BP Supervisor - were there 2 of them?

28th January 2006, 08:03
Another mystery which those with access to the proper info should be able to answer pretty readily I'd have thought.

I have a photo of a BP SUPERVISOR which looks something like an 'Empire Cadet' type but with detail differences, especially in the superstructure - which is of course all aft.

However there was an 'Empire Ted' type - EMPIRE TEDBURGH - built in 1946 which became DOVEDALE H of Harkers, then in 1953 is listed as sold to Shell Mex & BP and renamed BP SUPERVISOR, sailing for them until 1966. I have a photo of her as DOVEDALE H and is clearly a typical 'Empire Ted' type.

28th January 2006, 11:49
She was launched as Empire Tedburgh on 4.2.1946 by Short Bros Ltd. of Sunderland for the Ministry of War Transport (Anglo-Saxon Petroleum Co. Ltd., managers). She was completed in July 1946 for the re-styled Ministry of Transport & was immediately sold on to J.Harker (Coasters) Ltd., Knottingley, & renamed Dovedale H. In 1953 she was sold to Shell Mex & BP & renamed BP Supervisor. In 1966 she was sold again to Antonia Shipping Co. Ltd., & renamed Rainbow. In 1967 she was sold again to Ionian Tank Shipping S.A. (G. Kalogeratos & Co., managers) Greece. On 6.11.1977 she caught fire & sank in Eleusis Bay, Greece. Subsequently declared a constructive total loss, sold, raised & in September 1978 she was demolished in Piraeus.
Picture of her as BP Supervisor attached.
All details from BP Tankers: A Group Fleet History. (Harvey & Solly)
The photo is from the book & credited to the World Ship Society.
Kind regards,
John F

28th January 2006, 11:59
Zelo,Picture of her as BP Supervisor attached.
John F

Yes but this is what I can't understand. Empite TED ships were sturdy, bluff, bridge amidships tankers. The picture I have of Dovedale H (later BP Supervisor) IS a typical TED tanker with bridge amidships. The picute you are showing is the same vessel that I have a photo of, but it isn't a TED type - much more like an Empire Cadet.

28th January 2006, 12:43
The book is pretty comprehensive & lists every vessel owned by the BP Group. It only lists one Supervisor. Unfortunately, it doesn't say if any major structural changes ever took place to her. Could this have been possible?
The details I have given refer to a vessel of the following dimensions:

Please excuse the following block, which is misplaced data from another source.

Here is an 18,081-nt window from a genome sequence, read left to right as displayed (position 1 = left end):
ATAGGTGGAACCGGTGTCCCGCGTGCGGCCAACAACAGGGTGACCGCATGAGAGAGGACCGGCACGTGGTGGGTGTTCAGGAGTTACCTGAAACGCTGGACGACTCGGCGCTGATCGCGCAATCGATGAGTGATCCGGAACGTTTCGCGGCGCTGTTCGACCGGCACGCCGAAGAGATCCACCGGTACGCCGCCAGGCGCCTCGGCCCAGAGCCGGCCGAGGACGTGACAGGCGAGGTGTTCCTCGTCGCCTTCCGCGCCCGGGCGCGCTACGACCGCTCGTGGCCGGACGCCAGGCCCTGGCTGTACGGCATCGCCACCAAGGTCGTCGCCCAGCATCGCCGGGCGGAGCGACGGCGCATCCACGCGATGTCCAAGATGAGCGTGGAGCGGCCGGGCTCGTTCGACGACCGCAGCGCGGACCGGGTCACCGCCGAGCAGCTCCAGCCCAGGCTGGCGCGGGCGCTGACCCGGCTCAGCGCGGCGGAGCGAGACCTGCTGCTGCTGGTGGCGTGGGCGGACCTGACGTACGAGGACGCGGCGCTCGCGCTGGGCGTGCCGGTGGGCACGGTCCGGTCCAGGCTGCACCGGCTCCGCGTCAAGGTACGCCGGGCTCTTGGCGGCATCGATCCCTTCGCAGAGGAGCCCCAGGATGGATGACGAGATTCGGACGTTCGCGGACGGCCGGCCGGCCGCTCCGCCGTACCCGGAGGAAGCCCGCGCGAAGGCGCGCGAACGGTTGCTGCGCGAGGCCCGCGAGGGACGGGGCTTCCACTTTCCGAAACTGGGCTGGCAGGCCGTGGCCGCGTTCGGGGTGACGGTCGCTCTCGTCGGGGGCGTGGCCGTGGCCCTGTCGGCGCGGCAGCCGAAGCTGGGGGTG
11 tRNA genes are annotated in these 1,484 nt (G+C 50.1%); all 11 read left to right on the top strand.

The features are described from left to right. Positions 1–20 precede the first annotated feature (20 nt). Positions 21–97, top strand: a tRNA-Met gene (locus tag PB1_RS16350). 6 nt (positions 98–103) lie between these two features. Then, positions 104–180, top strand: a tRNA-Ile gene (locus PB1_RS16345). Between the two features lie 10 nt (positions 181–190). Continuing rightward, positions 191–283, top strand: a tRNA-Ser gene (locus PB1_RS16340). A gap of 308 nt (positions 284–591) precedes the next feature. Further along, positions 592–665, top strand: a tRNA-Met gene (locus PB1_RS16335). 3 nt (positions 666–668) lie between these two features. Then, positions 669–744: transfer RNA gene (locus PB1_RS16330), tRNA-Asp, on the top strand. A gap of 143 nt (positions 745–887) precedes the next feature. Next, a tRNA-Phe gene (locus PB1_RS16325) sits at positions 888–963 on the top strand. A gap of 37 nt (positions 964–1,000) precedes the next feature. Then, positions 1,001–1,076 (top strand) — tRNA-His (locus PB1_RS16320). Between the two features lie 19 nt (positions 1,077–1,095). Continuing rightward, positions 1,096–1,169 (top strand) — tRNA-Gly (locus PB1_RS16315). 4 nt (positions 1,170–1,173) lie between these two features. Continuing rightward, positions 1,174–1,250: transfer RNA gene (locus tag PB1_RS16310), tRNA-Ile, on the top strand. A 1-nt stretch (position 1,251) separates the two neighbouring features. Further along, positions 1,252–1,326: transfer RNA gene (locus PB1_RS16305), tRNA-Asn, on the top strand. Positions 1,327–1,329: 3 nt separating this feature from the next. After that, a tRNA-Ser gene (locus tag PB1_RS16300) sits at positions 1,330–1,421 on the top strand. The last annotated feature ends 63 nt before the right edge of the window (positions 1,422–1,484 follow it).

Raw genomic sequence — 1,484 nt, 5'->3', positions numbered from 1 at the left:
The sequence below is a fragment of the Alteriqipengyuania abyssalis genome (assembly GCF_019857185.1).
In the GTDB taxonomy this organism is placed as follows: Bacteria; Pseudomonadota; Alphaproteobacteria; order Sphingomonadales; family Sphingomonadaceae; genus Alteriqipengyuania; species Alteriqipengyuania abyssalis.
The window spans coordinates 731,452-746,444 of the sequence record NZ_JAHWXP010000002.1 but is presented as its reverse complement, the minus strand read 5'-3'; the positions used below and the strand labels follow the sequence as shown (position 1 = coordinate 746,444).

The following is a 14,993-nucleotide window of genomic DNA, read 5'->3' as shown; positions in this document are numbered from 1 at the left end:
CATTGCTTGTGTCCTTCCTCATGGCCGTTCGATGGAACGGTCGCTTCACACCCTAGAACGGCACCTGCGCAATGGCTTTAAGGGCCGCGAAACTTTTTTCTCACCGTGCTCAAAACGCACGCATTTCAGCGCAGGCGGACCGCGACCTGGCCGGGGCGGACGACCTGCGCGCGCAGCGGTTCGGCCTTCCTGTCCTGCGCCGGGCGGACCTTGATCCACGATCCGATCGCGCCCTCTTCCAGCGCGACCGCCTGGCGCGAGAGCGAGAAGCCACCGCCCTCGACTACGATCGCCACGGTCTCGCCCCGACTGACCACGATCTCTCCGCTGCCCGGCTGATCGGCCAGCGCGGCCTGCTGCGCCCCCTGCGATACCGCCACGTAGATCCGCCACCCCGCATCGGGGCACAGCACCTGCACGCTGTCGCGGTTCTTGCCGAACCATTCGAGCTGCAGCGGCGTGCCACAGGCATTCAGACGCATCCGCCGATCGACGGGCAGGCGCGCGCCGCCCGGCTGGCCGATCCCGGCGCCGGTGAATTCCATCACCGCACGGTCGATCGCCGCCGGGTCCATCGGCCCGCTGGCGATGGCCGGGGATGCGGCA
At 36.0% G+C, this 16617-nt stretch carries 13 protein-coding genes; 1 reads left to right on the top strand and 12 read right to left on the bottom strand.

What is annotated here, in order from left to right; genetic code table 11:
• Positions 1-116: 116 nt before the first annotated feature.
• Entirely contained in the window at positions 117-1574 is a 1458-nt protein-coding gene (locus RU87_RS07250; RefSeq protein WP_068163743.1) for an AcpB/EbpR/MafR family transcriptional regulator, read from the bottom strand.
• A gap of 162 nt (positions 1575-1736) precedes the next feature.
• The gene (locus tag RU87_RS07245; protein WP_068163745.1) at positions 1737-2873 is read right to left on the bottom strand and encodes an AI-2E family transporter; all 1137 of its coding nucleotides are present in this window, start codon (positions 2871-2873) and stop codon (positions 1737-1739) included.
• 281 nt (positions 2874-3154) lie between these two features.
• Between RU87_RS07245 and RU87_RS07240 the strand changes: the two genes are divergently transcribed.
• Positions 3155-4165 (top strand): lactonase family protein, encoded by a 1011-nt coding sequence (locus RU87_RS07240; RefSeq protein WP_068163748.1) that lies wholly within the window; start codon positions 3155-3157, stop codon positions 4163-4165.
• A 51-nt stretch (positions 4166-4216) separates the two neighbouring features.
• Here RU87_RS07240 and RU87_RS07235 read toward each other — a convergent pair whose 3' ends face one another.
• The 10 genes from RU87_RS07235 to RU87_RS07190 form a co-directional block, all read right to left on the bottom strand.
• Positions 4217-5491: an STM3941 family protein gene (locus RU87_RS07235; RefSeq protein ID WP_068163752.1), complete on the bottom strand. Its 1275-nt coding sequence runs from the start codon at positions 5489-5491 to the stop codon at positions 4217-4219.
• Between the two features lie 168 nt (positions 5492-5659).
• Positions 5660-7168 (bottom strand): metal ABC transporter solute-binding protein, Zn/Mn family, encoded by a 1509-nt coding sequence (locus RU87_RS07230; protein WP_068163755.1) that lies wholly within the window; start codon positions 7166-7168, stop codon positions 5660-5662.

860 Gross Tons
392 Net Tons
1073 Deadweight Tons
Measurements: 193.5 ft X 34.2 ft X 14.7 ft
Official Number: 181269.
4 cylinder diesel engine manufactured by British Polar Diesels, Glasgow.
Whilst BP have a habit of using former names (& all these are listed in the book) there is only one entry for BP Supervisor.
Hope this is of some help.
Kind regards,
John F.

29th January 2006, 01:30
Hi again John:
BP Supervisor as originally built (Empire Tedburgh) looked the same as at least 2 others that should be in your BP book (both were steam versions of the same design):

BP Manager. (Ex-Empire Tesland, Fulgur, Shelbrit 9).
British Pluck. (Ex-Empire Tesella).

If the book also includes Shell Mex & BP coastal tankers with Shell names you may also have:

Frenulina (ex-Empire Grosvenor).
Fusinus (Ex-Empite Tedmuir).
Fossarina (ex-Empire Tedassa, later AMITY).
Shell Driller (ex-Empire Tedilla, Forskalia, Danesdale H.).
Forreria (ex-Empire Tedlora, later AUSTILITY).
Shell Director (ex-Empire Tedport, Felipes, Shelbrit 10).
Fusus (ex-Empire Tedrita).
Fischeria (ex-Empire Tedship, later ACUITY).
Fossarina (ex-Empire Tescombe [steam]).
Shell Supplier (ex-Empire Teslin [steam], Fragum, Shelbrit 8).
Fusinus (ex-Empire Tesville [steam]).

Others (better known names only) were: AQUEITY (sunk 1947), ANONITY, ALIGNITY, ARDUITY, RIPPLEDYKE.

The tonnage you gave for BP Supervisor is midway between the typical Empire Cadet (~800 gross), and Empire TED/TES (~900 gross).

SEE ALSO: http://www.mariners-l.co.uk/EmpireT.html for a list of the TEDs and TESes. Note that this page gives the grt of BP Supervisor as 947.

I wonder if you are indeed correct and that the vessel is a TED type which was rebuilt with superstructure aft?? Such a rebuilding would lower the grt I feel.

Whatever, this is a big mystery to me.
Cheers, Geoff

29th January 2006, 16:18
Hi Geoff,
There is a photo of the BP Manager in the book which clearly shows that she had midships accommodation. She was of 979 gt. Also have photos of Shell Driller, Shell Director, Shell Supplier, Fischeria & Alignity - all with midships accommodation. Mystery deepens. I have a contact in BP & will pass the question over to him to see if he can throw any light on it.
Kind regards,

11th February 2006, 05:02
I have a little book called "Coastal Ships" By D.Ridley Chesterton (1966).
The book lists British coastal ships greater than 200t. "Shell-Mex & BP Ltd of London lists the "BP Supervisor" as being built in 1946, 860 tons gross, 202ft in length, 34 ft wide, engines aft (motor) and a service speed of 10 knots. Sorry no photo. Shell-Mex & BP also operated the BP Haulier, BP Manager, BP Manufacturer and BP Miller.

Blair Lagerstedt